The Skeptical Methodologist

Software, Rants and Management

Does a certain language force you to think in a certain way?

For inspiration, see what psycholinguists say in regards to natural language.

In natural language, it is no longer believed your mother tongue constrains your thoughts in any way.  On the contrary, it may simply force you to fill in details other languages would leave implied.  Some languages would force you to use geocentric coordinates, for instance, so that you described everything in terms of north, south, east and west rather than ‘in front of you’ or ‘to the right of you’.  Other languages require you to fill in details regarding how you learned a certain fact, meaning that the tense differs whether you were inferring a thing or knew it to be true.  Still another, more popular language (some might know as English) require you to put every event in time using future, past or present tense, while not all languages (like Chinese) are bound by this rule.

I think there is a high correspondence between what we know of natural language and computer languages.   Hence, we can ask a similar question here – does the choice of language constrain you to think in a certain way?  Or more weakly, does a choice of language require details other languages do not?  Our answer will be strikingly similar to the one found for natural languages.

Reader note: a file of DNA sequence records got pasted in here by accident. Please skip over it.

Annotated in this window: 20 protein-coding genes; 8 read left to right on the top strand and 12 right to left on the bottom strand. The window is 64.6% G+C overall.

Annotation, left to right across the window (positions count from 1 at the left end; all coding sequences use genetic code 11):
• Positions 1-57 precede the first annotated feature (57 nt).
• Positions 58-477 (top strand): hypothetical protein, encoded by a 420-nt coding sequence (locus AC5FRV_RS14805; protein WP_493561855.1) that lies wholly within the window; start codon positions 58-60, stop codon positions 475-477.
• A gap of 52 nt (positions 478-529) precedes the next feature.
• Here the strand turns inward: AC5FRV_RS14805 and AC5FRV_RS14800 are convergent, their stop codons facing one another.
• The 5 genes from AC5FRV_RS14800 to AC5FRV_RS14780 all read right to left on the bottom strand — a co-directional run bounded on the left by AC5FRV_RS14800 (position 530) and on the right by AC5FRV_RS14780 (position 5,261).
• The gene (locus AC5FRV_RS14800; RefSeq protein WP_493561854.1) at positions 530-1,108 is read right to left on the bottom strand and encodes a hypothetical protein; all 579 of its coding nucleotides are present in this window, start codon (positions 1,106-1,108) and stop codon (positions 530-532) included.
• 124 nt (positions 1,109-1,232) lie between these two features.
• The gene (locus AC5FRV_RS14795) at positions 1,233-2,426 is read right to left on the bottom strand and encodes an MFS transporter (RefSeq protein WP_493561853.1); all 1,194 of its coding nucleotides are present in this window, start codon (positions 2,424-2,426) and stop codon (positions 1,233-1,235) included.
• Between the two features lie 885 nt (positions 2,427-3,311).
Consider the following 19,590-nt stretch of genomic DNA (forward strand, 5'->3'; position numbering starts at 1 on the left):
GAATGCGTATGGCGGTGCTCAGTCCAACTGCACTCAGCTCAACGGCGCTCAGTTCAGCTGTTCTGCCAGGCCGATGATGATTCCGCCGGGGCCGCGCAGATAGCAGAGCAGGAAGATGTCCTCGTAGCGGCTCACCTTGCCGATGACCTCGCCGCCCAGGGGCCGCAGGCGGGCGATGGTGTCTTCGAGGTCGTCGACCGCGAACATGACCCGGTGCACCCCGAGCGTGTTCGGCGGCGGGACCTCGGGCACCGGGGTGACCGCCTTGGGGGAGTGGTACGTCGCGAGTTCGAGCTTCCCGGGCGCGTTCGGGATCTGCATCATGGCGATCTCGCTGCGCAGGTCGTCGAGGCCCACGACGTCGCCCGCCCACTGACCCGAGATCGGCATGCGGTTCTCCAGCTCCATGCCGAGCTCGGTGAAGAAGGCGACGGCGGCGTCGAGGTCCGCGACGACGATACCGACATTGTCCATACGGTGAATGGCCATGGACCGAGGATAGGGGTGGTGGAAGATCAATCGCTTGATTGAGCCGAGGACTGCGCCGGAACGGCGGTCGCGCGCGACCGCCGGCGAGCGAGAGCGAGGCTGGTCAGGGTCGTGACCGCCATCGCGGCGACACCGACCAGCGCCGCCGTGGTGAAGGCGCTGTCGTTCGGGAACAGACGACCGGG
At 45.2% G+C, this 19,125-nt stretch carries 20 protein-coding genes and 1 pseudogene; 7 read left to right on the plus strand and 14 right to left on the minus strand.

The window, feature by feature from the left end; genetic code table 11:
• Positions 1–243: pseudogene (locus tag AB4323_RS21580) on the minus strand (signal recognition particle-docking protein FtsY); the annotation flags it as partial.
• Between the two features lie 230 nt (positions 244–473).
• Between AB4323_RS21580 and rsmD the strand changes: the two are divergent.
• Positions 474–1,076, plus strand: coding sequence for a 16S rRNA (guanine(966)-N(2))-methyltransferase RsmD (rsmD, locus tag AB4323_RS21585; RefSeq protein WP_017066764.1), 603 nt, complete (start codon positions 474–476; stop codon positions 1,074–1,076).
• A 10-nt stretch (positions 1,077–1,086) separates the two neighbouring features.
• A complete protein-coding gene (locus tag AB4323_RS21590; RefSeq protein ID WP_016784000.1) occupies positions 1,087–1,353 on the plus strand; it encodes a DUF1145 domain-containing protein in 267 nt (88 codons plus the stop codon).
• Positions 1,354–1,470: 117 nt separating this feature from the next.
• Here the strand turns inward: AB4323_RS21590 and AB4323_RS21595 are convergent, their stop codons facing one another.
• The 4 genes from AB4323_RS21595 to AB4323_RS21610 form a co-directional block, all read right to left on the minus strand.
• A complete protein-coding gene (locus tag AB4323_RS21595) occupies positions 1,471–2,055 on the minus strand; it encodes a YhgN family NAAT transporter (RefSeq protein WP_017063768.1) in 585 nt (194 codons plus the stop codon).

First, no language forces you to think in any certain way.  This may be eye-opening for those who have learned a procedural language and then went on to learn a functional one.  They might claim that the procedural language forced them to think in terms of steps, while functional languages opened their minds to decomposing problems in other ways.  This is absolutely true.  One must realize, though, that you can write functional code in a procedural language.  It’s a way of thinking, and you can absolutely express things generally ‘native’ to one language in another as you see fit.  A more crude saying that exemplifies this point is that “You can write Fortran in any language.”

What we see is not that any language constrains you to think in a certain way, but because of what languages require of you, if you are not exposed to other languages, it is easiest to think in your mother language’s preferred way.